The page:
Rosemarked is a richly detailed fantasy that has a fairytale feel but is entirely unique and cleverly crafted. I so enjoyed sinking into this delightful story. I was enraptured by the first chapter. Here are just a few of the things I loved most about it: the references to herbs and their uses for healing; the complicated morality aspect and the way in which is this so cleverly conveyed through the chapters; the girl who takes down a trained warrior by using her poisonous pet snake; the use of a variety of weapons from bows and arrows to swords, daggers and poison; the messenger crows; that tantalising hint of romance, high-stakes tension and the quote: “I may not be a walking armory, but I’m not completely helpless”.

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Book Review: Other Breakable Things

Other Breakable Things – Kelley York and Rowan Altwood – Entangled:Teen – Published 4 April 2017

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Giveaway:
Click here to enter to win an Other Breakable Things Prize Pack.

Synopsis

According to Japanese legend, folding a thousand paper cranes will grant you healing.

Evelyn Abel will fold two thousand if it will bring Luc back to her.

Luc Argent has always been intimately acquainted with death. After a car crash got him a second chance at life—via someone else’s transplanted heart—he tried to embrace it. He truly did. But he always knew death could be right around the corner again.

And now it is.

Sick of hospitals and tired of transplants, Luc is ready to let his failing heart give out, ready to give up. A road trip to Oregon—where death with dignity is legal—is his answer. But along for the ride is his best friend, Evelyn.

And she’s not giving up so easily.

A thousand miles, a handful of roadside attractions, and one life-altering kiss later, Evelyn’s fallen, and Luc’s heart is full. But is it enough to save him? Evelyn’s betting her heart, her life, that it can be.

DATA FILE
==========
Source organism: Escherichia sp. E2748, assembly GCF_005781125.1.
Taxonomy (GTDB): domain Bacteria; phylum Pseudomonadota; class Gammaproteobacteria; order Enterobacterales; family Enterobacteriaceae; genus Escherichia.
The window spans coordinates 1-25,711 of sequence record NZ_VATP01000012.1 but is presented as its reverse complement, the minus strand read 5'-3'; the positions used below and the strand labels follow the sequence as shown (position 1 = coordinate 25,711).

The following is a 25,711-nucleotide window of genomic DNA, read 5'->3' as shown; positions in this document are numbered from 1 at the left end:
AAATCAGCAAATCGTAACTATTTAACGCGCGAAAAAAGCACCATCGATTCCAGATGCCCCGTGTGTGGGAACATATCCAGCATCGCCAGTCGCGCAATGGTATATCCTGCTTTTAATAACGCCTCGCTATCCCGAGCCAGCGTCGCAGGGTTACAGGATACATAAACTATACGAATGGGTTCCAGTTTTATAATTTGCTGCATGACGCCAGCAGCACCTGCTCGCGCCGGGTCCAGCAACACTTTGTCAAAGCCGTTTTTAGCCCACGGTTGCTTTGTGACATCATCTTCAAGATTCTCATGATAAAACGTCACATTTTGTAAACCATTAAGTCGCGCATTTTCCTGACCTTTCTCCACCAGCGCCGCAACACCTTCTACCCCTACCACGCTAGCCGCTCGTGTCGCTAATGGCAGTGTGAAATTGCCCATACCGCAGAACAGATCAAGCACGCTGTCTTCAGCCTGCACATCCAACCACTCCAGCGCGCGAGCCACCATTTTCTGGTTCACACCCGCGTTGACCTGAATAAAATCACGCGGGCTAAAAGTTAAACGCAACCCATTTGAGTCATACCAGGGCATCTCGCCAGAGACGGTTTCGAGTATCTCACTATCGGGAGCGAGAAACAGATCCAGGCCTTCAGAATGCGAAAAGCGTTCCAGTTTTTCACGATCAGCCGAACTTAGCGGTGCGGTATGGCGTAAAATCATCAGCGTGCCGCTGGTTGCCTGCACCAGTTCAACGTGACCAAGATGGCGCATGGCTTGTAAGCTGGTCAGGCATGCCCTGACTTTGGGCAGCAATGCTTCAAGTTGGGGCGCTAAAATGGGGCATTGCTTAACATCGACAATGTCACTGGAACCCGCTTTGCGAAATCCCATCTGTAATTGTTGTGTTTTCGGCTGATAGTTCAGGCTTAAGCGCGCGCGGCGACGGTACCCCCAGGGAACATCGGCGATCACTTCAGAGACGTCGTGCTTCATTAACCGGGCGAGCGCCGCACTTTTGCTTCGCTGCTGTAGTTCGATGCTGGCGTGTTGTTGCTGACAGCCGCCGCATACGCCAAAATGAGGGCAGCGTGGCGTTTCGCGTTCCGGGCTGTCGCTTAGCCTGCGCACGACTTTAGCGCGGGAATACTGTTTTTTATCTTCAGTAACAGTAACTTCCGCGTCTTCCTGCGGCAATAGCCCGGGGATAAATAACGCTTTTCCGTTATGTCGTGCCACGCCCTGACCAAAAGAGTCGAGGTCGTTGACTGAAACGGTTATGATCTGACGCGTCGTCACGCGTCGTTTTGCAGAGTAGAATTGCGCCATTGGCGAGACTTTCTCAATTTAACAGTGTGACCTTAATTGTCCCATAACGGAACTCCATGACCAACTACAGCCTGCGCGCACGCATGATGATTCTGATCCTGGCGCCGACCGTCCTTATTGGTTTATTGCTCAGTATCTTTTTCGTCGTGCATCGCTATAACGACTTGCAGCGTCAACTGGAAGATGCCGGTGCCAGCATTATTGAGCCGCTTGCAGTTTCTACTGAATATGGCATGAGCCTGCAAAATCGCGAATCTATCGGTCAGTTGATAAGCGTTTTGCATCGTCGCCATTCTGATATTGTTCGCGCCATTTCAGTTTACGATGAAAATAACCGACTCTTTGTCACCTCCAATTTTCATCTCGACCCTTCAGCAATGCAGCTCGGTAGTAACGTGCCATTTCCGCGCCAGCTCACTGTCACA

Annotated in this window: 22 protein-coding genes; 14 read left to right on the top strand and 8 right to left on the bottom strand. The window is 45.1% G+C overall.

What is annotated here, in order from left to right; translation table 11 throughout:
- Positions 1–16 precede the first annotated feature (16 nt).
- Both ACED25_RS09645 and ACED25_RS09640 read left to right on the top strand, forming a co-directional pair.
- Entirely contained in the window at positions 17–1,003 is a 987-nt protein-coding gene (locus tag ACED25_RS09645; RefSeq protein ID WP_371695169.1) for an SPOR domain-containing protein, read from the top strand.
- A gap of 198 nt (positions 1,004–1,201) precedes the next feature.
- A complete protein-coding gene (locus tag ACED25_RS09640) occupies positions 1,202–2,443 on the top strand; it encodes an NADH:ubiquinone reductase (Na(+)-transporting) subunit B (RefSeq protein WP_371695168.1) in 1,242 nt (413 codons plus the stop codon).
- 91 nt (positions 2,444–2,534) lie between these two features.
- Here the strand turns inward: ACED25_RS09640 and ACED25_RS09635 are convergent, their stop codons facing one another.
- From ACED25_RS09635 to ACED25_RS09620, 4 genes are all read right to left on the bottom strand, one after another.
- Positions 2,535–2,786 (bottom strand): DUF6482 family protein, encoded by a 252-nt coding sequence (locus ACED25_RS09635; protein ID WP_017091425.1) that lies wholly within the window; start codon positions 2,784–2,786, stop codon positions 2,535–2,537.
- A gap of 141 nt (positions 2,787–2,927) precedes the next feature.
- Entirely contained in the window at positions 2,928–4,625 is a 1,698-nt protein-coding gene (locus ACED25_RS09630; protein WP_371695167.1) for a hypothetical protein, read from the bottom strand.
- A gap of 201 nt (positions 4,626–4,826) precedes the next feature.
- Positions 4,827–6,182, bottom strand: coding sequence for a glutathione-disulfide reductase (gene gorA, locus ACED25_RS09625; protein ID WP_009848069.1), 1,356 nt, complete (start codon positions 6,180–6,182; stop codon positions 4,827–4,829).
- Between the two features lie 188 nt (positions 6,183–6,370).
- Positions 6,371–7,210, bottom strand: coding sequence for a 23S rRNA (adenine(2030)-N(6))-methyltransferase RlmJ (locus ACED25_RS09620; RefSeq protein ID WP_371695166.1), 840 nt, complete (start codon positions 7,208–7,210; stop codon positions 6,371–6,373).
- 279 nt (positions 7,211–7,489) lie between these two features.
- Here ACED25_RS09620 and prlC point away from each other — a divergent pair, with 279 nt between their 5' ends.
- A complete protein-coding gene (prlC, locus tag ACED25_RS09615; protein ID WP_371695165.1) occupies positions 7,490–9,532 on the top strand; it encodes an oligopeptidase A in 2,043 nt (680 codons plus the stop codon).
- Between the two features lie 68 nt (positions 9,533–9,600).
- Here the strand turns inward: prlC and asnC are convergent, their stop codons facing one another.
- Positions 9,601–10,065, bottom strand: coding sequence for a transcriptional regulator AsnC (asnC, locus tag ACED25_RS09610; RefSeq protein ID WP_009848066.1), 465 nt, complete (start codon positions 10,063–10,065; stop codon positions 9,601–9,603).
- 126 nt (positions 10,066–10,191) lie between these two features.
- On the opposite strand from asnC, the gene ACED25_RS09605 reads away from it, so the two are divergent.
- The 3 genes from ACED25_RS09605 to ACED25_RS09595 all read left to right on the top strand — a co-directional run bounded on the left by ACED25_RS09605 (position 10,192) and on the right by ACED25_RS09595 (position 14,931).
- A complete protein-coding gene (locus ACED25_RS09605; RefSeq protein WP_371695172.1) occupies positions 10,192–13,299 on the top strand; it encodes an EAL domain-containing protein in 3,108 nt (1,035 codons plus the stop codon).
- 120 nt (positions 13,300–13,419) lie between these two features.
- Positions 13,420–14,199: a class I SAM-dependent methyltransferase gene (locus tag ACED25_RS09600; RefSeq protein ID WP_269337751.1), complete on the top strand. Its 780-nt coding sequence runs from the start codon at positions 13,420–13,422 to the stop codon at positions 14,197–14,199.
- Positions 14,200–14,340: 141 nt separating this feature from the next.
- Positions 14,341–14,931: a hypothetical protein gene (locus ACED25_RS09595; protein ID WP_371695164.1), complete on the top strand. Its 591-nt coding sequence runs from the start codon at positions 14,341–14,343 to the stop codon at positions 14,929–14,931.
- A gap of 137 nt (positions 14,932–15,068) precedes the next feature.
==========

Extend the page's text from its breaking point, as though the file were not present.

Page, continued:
Right down to the thousandth paper crane.

My thoughts

Hmmm. What can you say about a book that attempts to pick you up, take you on a roller coaster of emotions and then rip your heart out? I wasn’t sure which path this book would take – ultimately hopeful, focusing on the joys and hurts of living or a complete and utter sob fest? Even after finishing I’m still not sure – a bit of both, maybe? Either way, Other Breakable Things is a very interesting book and quick to read, perfect for contemporary fiction fans.

Evelyn has always loved Luc. Loved him throughout their stilted friendship and then the past three years of silence when she moved away from him. Now she is back in the same town as Luc but still isn’t sure if he will reach out to her, or include her in his life. She is used to being the second choice in people’s lives. But to Luc, Evelyn was never the second choice, just a choice he never allowed himself to make. Luc’s heart is failing. The second time in his short, nineteen-year life. He knows that he doesn’t want to try another transplant, and is sick of hospitals and tests and doctors. So, instead, he takes off on a road trip – one last effort to really live. And he takes Evelyn with him. Evelyn has always suspected that Luc was unwell, but it isn’t until she is on the road with him that she finally, fully begins to understand as she uncovers everything he has been hiding.

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Book Review: Ghostboy, Chameleon and the Duke of Graffiti

Ghostboy

Ghostboy, Chameleon and the Duke of Graffiti – Olivia Wildenstein – Smashwords – Published 8 April 2015

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Synopsis

Some endings are inevitable, but so are some stories.

Cora Matthews, the principal’s gloomy goth daughter, is not exactly popular Duke Meyer’s type. Still, Duke finds himself inexplicably drawn to her dark eyes and mysterious manner. She makes it clear she doesn’t return his admiration, but when a burst appendix lands Duke in the hospital, he and Cora will be forced to come together by the most unlikely intermediary: her eight-year-old brother, Jaime.

Duke learns Jaime has brain cancer and little chance of long-term survival. He admires the kid’s plucky positivity and wild imagination and offers to write a story about Jaime’s make-believe superheroes. So begins an epic tale—that of Ghostboy, Chameleon, and the Duke of Graffiti—and a deep friendship between Duke and Jaime.

Despite their outward differences, Cora and Duke bond over their affection for Jaime, but unintended betrayal and Jaime’s advancing disease threaten to derail their blossoming romance before it can truly take root.

My thoughts

A beautiful story. It took me over half the book to become truly connected to the characters and invested in the plot, but it was totally worth it for the sweet and touching end.